In general, glutamine is synthesized in astrocytes from glutamate by the enzyme glutamine synthetase, found exclusively in brain glia cells. Glutamine then crosses the astrocytes to be transported into nerve cell terminals, where it is converted again into the neurotransmitter glutamate by glutaminase. It is reported that activities of glutaminase and glutamic acid decarboxylase (GAD; the rate-limiting enzyme in the synthesis of GABA by decarboxylation of glutamate) are significantly greater in the dorsolateral prefrontal cortex (DLPFC) of schizophrenia than in the control group, whereas activities of glutamate dehydrogenase, glutamine synthetase, and GABA transaminase in the DLPFC of schizophrenia are not different from the control group . These findings suggest that metabolism of glutamate and GABA might be altered in the DLPFC of schizophrenic patients. Furthermore, it has been reported that activity of glutamine synthetase and glutamate dehydrogenase, the key enzymes involved in glutamate-glutamine cycle between neuron and glia, were markedly altered in the prefrontal cortex of schizophrenic patients, suggesting abnormalities in the function of glutamate-glutamine cycle in schizophrenic brain . It is also well known that the glutamate-glutamine cycle between neuron and glia is tightly related to glutamate neurotransmission, glutamatergic function, and their regulation in human brain . Taken together, it is likely that a dysfunction in glutamate-glutamine cycle in the brain may play a role in the pathophysiology of schizophrenia, supporting the glutamate hypothesis of schizophrenia.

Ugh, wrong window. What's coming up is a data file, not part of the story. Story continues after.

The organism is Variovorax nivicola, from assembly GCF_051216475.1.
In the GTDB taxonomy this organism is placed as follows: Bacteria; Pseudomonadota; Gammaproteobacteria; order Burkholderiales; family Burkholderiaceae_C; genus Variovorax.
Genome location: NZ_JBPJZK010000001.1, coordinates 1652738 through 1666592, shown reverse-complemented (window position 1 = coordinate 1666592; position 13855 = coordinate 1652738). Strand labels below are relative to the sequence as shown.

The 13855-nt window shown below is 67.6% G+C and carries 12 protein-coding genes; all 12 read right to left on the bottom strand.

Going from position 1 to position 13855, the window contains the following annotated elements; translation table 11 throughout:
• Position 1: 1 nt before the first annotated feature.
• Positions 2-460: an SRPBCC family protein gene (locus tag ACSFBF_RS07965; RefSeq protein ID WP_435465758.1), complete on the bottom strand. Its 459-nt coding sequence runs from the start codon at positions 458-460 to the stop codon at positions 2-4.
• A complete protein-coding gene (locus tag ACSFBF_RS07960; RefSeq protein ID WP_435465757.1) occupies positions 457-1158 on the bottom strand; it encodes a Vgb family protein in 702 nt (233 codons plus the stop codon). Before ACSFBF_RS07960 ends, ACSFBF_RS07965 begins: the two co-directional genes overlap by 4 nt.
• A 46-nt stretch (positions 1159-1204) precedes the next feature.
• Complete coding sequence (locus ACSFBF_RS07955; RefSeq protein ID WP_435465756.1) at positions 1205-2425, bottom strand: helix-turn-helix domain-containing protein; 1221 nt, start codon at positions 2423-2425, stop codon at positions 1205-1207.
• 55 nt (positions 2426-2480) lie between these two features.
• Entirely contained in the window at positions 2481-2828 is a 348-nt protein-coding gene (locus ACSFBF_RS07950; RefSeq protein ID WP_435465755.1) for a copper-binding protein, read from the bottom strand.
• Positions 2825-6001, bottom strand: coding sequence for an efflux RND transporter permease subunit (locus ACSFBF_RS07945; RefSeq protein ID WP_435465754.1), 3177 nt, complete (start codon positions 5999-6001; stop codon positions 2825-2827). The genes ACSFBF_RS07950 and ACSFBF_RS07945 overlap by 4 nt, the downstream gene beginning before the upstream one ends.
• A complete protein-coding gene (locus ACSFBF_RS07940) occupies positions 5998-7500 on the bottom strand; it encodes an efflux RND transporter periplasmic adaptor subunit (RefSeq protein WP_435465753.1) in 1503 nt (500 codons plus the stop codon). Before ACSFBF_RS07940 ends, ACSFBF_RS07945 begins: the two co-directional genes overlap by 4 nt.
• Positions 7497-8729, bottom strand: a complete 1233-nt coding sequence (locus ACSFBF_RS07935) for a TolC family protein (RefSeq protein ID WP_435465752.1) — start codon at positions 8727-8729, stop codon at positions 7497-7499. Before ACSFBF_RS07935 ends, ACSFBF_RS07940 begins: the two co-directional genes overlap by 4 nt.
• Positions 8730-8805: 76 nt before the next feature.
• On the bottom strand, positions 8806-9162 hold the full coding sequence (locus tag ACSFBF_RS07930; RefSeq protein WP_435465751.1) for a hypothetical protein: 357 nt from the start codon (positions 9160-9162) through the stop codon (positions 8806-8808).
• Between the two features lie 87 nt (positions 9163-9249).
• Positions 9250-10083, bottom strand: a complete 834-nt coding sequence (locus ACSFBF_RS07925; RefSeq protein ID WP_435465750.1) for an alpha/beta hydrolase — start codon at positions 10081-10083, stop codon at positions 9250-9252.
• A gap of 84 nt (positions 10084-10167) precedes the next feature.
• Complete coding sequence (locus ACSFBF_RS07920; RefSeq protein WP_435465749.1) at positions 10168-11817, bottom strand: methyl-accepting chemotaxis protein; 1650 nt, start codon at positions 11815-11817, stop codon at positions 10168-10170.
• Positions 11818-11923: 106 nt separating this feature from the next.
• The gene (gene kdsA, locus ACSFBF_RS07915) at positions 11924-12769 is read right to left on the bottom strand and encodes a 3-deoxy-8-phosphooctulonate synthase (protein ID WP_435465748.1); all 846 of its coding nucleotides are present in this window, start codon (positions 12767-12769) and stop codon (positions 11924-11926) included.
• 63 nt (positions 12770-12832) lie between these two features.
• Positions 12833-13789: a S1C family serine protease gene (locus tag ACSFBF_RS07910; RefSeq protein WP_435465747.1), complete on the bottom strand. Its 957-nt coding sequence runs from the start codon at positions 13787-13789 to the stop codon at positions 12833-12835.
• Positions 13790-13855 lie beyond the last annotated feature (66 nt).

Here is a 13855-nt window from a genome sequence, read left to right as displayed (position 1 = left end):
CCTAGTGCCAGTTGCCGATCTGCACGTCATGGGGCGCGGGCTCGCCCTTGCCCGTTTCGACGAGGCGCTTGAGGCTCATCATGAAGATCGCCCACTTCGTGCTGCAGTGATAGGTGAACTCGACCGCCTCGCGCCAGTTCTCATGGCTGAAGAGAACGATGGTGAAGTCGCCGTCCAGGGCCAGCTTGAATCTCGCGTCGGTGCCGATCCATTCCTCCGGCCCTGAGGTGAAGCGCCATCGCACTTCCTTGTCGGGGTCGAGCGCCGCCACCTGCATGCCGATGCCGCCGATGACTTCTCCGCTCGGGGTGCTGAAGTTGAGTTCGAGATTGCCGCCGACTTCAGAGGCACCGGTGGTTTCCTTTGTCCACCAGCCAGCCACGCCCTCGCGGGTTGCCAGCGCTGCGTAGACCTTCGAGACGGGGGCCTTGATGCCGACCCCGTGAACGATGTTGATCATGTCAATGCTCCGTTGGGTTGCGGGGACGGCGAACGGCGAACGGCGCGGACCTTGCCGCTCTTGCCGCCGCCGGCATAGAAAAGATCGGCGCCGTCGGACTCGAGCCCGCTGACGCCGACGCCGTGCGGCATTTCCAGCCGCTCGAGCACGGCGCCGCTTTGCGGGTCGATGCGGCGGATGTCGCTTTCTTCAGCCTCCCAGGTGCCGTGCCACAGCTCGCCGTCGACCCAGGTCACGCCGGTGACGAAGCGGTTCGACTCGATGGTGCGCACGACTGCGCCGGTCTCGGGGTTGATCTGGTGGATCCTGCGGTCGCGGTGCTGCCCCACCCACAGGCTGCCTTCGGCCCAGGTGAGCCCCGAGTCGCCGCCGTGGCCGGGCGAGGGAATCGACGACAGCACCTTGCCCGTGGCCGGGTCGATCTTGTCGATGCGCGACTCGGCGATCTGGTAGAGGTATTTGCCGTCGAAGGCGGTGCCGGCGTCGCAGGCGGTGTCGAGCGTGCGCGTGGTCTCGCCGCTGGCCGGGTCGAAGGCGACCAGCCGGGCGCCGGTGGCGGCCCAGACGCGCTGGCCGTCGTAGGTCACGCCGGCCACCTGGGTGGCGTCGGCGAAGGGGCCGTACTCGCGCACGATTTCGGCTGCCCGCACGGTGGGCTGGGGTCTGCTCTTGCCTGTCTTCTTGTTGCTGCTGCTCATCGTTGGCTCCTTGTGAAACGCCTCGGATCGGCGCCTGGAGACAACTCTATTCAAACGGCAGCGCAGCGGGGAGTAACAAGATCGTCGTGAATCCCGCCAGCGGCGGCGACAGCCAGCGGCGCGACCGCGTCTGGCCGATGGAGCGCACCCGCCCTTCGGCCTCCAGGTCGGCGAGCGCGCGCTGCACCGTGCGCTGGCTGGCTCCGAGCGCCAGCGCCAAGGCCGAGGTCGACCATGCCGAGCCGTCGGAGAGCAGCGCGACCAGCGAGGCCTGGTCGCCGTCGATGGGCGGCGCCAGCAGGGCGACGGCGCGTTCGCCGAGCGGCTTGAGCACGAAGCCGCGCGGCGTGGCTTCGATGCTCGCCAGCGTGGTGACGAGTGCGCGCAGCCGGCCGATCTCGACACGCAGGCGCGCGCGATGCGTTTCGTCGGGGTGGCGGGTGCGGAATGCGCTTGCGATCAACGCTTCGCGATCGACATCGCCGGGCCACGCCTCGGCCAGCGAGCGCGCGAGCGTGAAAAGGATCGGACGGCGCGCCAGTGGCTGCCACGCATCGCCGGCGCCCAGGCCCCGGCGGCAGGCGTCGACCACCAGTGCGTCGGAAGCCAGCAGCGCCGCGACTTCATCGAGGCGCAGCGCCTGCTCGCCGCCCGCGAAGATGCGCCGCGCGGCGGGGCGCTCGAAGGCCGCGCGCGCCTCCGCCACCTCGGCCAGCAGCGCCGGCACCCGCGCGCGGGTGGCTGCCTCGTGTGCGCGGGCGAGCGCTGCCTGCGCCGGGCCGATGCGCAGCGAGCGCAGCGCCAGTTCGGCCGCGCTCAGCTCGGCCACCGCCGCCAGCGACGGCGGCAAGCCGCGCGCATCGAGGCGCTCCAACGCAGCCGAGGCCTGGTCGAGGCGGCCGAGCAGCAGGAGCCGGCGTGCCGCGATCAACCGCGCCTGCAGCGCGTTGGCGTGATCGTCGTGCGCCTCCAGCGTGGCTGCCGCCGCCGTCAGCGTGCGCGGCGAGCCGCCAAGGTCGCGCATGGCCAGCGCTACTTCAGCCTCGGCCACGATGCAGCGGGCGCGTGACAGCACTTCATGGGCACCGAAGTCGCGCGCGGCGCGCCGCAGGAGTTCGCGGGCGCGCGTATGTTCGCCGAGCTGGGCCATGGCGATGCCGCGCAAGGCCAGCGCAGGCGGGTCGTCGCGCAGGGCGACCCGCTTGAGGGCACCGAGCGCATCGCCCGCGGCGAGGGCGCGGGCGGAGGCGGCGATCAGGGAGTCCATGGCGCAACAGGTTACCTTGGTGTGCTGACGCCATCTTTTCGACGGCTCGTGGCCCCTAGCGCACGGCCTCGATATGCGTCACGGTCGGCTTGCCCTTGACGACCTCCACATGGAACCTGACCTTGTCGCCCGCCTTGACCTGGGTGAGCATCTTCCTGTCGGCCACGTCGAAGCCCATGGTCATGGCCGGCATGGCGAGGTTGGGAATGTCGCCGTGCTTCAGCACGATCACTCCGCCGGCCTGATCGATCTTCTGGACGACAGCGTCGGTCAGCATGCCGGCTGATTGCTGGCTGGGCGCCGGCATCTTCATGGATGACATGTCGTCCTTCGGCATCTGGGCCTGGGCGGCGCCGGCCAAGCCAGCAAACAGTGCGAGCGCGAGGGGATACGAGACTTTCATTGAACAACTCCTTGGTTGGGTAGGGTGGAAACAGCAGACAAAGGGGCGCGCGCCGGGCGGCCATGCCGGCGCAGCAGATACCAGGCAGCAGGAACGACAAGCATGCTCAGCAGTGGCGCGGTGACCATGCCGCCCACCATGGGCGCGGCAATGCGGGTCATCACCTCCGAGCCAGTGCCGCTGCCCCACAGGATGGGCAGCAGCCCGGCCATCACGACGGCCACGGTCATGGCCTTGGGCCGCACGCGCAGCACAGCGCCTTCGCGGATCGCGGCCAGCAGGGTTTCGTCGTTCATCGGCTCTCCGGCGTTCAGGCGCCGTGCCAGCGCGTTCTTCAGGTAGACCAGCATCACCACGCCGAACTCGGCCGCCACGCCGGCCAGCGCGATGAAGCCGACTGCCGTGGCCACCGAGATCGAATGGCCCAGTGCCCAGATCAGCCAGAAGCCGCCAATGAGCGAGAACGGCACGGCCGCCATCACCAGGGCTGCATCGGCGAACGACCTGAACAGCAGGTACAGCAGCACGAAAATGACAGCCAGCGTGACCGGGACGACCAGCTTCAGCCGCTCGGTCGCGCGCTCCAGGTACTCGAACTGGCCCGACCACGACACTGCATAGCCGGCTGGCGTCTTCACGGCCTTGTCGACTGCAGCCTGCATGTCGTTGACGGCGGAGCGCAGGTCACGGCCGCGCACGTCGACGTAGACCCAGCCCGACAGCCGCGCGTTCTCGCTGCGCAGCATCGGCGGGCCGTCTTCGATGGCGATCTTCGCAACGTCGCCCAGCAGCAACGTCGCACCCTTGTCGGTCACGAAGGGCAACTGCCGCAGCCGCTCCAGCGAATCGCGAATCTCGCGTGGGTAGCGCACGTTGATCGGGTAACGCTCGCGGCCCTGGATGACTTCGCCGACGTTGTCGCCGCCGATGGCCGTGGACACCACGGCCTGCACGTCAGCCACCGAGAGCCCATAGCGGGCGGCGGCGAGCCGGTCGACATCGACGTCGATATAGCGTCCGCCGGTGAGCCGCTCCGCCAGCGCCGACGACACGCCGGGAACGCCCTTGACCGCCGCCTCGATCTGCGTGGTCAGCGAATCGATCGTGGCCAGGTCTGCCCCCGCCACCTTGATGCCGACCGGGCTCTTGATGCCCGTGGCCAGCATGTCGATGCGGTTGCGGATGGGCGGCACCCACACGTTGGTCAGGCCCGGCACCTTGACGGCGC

As described in introduction, sodium-dependent amino acids transporters, located in the abluminal membranes of the blood brain barrier, are capable of actively removing amino acids from the brain [16, 20, 21]. Sodium-dependent amino acids transporter are capable of pumping both glutamine (system N) and glutamate (glutamate transporters EAAT-1, 2, and -3) from the extracellular fluid into endothelial cells [20, 21]. The luminal facilitative carriers for both glutamate and glutamine can then transport them to the blood [16, 20, 21]. Therefore, the concentrations of naturally occurring amino acids in the CSF [presumably similar to the extracellular fluid of brain] are ~10% of those of the blood [15, 16]. Taken together, it seems that alteration in the transport mechanisms regulating levels of glutamate and glutamine in CSF may be implicated in elevated glutamine/glutamate ratio in CSF of schizophrenic patients although further study is necessary.